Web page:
Applying For a Divorce

If you wish to initiate divorce proceedings, you will first need to collect the relevant forms from the court, or from Her Majesty's Courts Service website at www.hmcourts-service.gov.uk. You can find out which forms you will need at either your local court or on the website, but staff will not be allowed to offer any legal advice or assistance with filling in the forms.

If you would like help with filling in the relevant forms, you should seek advice from a solicitor or from your local Citizens Advice Bureau (CAB).

What the court will do: If you both agree to the divorce (Undefended divorce)

The divorce court will look at the petition for divorce and grant a decree nisi in the event that the cited grounds for divorce are considered satisfactory.

Once you have been granted a decree nisi, you will have to wait at least six weeks before you can apply for a decree absolute and make your divorce final. This period of at least six weeks allow time for your partner to object to the divorce and to give their reasons for objection to he court. With an undefended divorce, no such objections are raised because both partners agree to the divorce.

An undefended divorce can take up to six months to finalise if there are no children or money issues involved. However, this period can be considerably lengthened if children are involved and the court is not satisfied with the arrangements that you and your partner are making for them. It is possible that the court will want to discuss childcare arrangements and meet the children if they are over nine years of age.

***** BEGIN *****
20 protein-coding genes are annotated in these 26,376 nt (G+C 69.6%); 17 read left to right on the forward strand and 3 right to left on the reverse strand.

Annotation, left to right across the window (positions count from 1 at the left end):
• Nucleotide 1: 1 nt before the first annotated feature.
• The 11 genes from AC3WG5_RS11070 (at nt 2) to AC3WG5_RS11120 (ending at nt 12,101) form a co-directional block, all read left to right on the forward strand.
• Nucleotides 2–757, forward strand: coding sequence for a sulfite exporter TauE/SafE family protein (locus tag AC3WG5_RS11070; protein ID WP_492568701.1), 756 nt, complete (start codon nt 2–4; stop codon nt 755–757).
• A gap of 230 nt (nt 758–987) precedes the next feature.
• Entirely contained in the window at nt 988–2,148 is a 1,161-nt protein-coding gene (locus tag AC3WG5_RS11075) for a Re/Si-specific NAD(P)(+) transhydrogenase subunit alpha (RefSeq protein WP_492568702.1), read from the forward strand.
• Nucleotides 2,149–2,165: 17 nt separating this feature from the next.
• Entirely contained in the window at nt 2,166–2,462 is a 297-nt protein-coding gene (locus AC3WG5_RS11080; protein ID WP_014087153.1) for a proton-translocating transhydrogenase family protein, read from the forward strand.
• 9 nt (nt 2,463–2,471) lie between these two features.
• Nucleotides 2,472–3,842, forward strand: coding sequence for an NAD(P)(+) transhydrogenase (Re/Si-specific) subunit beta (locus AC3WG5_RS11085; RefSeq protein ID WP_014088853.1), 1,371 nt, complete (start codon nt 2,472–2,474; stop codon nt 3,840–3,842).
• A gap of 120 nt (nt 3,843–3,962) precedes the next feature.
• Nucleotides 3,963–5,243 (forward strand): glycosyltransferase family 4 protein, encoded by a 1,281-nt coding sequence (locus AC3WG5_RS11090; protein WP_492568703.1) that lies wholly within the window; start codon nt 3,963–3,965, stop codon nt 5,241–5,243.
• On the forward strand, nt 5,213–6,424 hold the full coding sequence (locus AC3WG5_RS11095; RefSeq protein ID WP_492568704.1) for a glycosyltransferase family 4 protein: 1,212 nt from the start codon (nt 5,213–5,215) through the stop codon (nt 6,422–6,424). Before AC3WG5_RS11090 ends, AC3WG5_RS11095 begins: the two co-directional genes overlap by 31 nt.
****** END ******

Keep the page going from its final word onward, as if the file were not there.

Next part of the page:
After the six week period, the Petitioner will be able to apply to the court for a decree absolute. This document finalises the divorce, leaving both parties free to re-marry or enter into a civil partnership. A decree absolute will be granted provided childcare arrangements have been approved by the court.

What the court will do: If one of you doesn't agree to the divorce (Defended divorce)

Once divorce proceedings have been initiated and solicitors engaged, the Respondent will have to fill in court papers called an Answer if they do not agree to the divorce. The Answer will state the Respondent’s reasons why they don't believe that the marriage has broken down.

It is possible that there will be a court hearing so that a judge can decide whether or not the marriage has irretrievably broken down and so resolve the dispute. However, a defended divorce will usually be resolved before a court hearing, so such hearings are very rare.

As with an undefended divorce, the will need to see that you and your partner have made satisfactory arrangements for any children. The arrangements for this are the same as detailed for an undefended divorce.

A decree nisi will be granted if the court agrees to grant the divorce. Six weeks later, the Petitioner can apply for a decree absolute, which leaves both parties free to re-marry or enter into a civil partnership. A decree absolute will be granted provided that the court is satisfied with any childcare arrangements.